The purpose of this study was to investigate the effects of cryptocurrency trading on the mental health of young adults (age 18 – 30). A total of 100 participants were recruited from online forums dedicated to cryptocurrency trading. Participants completed measures of anxiety, stress, and loneliness. Literature suggests that crypto trading is associated with increased anxiety, stress levels and loneliness. The current study’s findings support this assertion, as crypto trading was associated with increased anxiety and stress levels, leading to adverse mental health. In addition, crypto trading was found to be associated with higher levels of risk-taking and impulsivity. These findings suggest that crypto trading is a risky activity that is associated with negative psychological outcomes. The findings of this study have implications for both individual investors and policymakers. Individual investors can use the findings of the study to make better decisions when trading crypto. Policymakers can use the findings of the study to develop interventions to protect investors from the adverse psychological effects of trading.
Keywords: psychological effects, cryptocurrency trading, anxiety, stress, depression, mental health, psychological outcomes
Cryptocurrency trading has become increasingly popular in recent years, as investors have been drawn to the potential profits that can be made from trading digital assets. However, crypto trading is not without risk, as the market is highly volatile and often unpredictable. Given the potential risks involved in crypto trading, it is important to understand the psychological factors that contribute to success or failure in trading. The purpose of this study is to examine the psychological effects of cryptocurrency trading.
In recent years, cryptocurrency has become a popular investment option, with more and more people looking to get involved in the market, especially young adults (Sun et al., 2020). While there were 5 million crypto investors in 2016, there were 221 million in June 2021 (Statista, 2022). It is estimated that over half of these users are between 18 – 34 years old (Community-Driven Bitcoin Statistics and Services, 2022). However, there is still much debate surrounding the impact of crypto trading on investors’ psychological well-being. Some argue that the volatile and often unpredictable nature of the market can lead to increased levels of stress and anxiety, while others claim that the financial freedom that comes with trading cryptocurrencies can improve mental health (Packin, 2021).
Mental well-being is a state of being mentally healthy and happy. It is about feeling good about oneself, having positive relationships, and coping with life’s ups and downs. Many factors affect mental well-being, including life experiences, genetics, and brain chemistry. Mental well-being can change over time, and it is possible to improve one’s mental well-being. Trading can also affect mental well-being. Research suggests that trading of assets can lead to increased anxiety, depression, and addiction (Zihni Soyata & Derin, 2021). It is therefore important to be aware of the risks involved in trading and to take steps to protect one’s mental health.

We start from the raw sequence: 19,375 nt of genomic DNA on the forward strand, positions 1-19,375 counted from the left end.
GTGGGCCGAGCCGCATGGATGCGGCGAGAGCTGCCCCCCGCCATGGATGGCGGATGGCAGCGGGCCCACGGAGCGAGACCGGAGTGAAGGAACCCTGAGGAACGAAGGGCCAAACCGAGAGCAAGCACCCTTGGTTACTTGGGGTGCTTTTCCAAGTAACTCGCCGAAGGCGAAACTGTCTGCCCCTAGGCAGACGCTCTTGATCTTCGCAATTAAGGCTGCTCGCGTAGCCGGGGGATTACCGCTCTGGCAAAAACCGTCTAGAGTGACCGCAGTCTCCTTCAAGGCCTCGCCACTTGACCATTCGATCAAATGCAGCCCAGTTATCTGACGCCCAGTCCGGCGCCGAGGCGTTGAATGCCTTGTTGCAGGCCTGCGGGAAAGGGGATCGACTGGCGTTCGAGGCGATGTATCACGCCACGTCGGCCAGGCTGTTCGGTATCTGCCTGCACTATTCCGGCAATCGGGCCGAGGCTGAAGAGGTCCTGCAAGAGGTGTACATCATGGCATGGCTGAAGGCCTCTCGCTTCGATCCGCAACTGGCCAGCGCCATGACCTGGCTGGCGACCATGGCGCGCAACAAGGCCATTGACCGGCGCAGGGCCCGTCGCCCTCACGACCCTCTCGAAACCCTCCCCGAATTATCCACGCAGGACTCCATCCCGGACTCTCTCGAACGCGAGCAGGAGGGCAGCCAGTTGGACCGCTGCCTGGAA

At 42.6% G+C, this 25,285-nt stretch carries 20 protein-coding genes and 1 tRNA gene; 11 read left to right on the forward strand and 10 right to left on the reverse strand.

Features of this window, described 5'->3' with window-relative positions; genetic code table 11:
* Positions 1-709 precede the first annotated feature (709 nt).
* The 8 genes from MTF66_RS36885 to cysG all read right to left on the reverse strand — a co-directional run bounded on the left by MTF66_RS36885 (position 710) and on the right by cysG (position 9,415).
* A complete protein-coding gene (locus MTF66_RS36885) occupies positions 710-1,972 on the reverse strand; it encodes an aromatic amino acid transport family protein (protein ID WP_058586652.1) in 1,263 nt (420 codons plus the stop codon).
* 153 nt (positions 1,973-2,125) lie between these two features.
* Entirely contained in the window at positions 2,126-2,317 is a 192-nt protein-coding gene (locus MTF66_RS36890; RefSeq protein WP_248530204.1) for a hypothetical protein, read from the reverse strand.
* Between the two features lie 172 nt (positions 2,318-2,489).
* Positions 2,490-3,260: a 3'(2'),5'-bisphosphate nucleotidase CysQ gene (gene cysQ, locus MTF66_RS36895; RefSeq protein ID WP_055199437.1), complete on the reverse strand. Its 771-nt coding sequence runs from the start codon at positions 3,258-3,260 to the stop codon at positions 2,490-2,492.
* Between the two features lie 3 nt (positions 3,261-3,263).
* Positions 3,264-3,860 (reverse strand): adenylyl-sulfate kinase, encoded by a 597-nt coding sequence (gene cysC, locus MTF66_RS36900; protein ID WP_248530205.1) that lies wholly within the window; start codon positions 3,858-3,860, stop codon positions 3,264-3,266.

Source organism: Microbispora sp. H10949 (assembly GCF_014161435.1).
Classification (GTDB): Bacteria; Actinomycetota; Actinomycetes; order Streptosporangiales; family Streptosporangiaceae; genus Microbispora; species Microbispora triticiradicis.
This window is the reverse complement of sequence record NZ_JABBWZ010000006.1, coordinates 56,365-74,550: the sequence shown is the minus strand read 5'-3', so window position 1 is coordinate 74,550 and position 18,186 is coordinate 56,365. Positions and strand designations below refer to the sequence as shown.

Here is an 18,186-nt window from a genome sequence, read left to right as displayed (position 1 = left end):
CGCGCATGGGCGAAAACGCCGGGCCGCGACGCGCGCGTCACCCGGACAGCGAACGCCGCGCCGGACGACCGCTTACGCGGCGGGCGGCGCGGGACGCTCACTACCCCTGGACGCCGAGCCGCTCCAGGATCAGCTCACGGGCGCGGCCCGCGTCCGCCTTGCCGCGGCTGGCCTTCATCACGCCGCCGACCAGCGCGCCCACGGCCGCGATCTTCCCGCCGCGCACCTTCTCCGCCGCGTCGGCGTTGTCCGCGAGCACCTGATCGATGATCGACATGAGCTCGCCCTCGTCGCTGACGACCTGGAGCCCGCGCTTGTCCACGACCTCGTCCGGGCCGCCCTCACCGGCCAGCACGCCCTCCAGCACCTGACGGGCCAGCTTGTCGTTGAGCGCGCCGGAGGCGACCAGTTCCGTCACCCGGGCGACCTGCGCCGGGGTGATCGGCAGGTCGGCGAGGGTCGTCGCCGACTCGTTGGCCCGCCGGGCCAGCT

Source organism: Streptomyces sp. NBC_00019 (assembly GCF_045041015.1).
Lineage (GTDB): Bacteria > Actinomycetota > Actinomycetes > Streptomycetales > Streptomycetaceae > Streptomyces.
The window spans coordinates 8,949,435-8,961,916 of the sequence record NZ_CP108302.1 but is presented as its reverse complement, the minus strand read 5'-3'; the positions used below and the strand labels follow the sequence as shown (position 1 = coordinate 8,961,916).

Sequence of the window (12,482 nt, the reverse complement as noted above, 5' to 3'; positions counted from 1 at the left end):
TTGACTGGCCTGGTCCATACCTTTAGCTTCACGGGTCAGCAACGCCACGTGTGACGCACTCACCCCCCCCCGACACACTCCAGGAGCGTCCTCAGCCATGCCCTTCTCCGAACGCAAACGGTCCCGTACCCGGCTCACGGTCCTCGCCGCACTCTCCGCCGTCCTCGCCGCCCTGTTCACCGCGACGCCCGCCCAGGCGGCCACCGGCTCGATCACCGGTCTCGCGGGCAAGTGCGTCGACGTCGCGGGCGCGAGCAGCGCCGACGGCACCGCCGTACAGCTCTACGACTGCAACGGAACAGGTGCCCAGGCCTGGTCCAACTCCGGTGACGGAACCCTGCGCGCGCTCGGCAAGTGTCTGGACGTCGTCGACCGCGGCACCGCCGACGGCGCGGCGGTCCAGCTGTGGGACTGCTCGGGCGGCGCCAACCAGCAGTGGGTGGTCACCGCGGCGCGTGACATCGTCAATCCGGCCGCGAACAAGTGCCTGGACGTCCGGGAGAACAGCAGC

There are important factors to consider when looking at the effects of crypto trading on mental well-being because they can significantly impact an individual’s ability to cope with the stress of trading. Crypto trading can be driven by emotions such as greed, fear, and hope (Hidajat, 2019). Greed is the feeling of wanting more than one currently has, even if not needed, while fear is the feeling of being afraid or anxious about something. Hope is the feeling of wanting something to happen or believing it will happen (Ionescu & Radulescu, 2019). These emotions can lead to irrational decision-making and cause traders to buy or sell assets at inopportune times. While there is no surefire way to eliminate the impact of emotions on trading, knowing about them and how they can influence decision-making can help traders make better choices.
Other important psychological factors are for example psychological distress. If an individual experiences high levels of psychological stress, they may be more likely to engage in risky behaviors, such as excessive trading, to make quick profits. On the other hand, if an individual perceives their trading activity to be highly stressful, they may be more likely to avoid trading altogether. Perceived loneliness has also been found to be a key factor in mental well-being, and this may be exacerbated by the isolation that can come with trading crypto (Boninsegni et al., 2021).
This study will be based on three independent variables: psychological distress, perceived stress, and perceived loneliness. Psychological distress is a medical term used to describe various mental health problems. It can be caused by several factors, including stress, anxiety, and depression (Cameron et al., 2020). It can also be a symptom of physical illness. Psychological distress can significantly impact a person’s quality of life. On the other hand, perceived stress is the individual’s own perception of the demands placed on them and how these demands tax their resources (Maykrantz et al., 2021). It is a subjective measure of how stressful someone perceives their life to be. Perceived loneliness is the subjective experience of feeling alone, isolated, or disconnected from others. Though loneliness is often associated with negative emotions such as sadness and anxiety, it can also be a positive experience. Some research suggests that perceived loneliness is a better predictor of health and well-being than objective measures of social isolation, such as living alone or being single (Tesch-Roemer & Huxhold, 2019). This study hypothesizes that these three independent variables influence mental health, our dependent variable.